Amazon criticized for promoting phony anticancer vitamin

Amazon criticized for promoting phony anticancer vitamin has found that Amazon steers customers to purchase the phony vitamin, B17, which is another name for amygdalin, a chemical constituent of apricot pits that was debunked in the 80s as an “alternative” cancer treatment. [B17., Dec 10, 2020] The organization reported:

  • The first autocomplete suggestion for “B17” on was “b17 vitamin for cancer.”
  • Searching “b17 vitamin for cancer” yielded no less than 232 results, including dozens of books.
  • Many listings contained testimonials from people who say the products helped treat or cure their cancer or a loved one’s cancer even though companies are prohibited from making claims through consumer testimonials that they could not make directly.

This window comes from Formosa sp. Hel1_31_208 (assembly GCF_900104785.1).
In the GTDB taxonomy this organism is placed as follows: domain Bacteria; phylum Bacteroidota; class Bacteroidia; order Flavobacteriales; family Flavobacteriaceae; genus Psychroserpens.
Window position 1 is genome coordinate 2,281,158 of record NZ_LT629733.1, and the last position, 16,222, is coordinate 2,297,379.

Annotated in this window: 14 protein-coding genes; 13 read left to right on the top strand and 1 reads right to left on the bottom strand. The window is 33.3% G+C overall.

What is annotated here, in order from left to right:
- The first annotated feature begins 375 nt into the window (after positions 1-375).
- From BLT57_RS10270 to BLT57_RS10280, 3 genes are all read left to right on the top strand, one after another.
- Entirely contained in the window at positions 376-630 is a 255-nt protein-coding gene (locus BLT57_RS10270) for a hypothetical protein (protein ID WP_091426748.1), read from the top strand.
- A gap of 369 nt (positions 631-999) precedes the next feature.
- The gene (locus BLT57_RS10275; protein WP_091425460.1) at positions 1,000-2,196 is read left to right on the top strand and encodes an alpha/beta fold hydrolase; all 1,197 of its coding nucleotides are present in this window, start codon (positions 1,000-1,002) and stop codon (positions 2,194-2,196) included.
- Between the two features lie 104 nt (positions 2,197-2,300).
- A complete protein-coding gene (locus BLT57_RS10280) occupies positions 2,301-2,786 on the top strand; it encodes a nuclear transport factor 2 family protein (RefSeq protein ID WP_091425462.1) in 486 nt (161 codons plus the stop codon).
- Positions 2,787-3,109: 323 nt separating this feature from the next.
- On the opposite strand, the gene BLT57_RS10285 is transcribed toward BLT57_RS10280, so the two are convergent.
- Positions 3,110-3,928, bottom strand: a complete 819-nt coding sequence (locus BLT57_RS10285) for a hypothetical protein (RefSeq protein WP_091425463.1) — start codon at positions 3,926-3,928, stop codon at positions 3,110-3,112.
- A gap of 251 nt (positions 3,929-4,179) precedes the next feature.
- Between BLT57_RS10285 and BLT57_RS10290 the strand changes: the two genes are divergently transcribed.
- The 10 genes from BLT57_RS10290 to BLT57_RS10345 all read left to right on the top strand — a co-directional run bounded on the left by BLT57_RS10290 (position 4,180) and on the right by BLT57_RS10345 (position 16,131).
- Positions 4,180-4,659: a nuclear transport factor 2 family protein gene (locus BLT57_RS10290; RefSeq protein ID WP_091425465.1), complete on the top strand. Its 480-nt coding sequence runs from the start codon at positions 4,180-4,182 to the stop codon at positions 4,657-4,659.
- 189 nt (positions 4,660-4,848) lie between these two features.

• This past August, three people in New Zealand were hospitalized after consuming raw apricot kernels.
  • In 2017 an Australian man taking an apricot kernel extract as part of a prostate cancer treatment regimen ended up in the hospital with cyanide poisoning.
  • In 2019, after customers had complained of “severe poisoning,” the FDA arrested a U.S.-based apricot seed vendor for repeatedly refusing to stop selling his products as a cancer cure in violation of a court order


Stephen Barrett, M.D.
Consumer Advocate
287 Fearrington Post
Pittsboro, NC 27312

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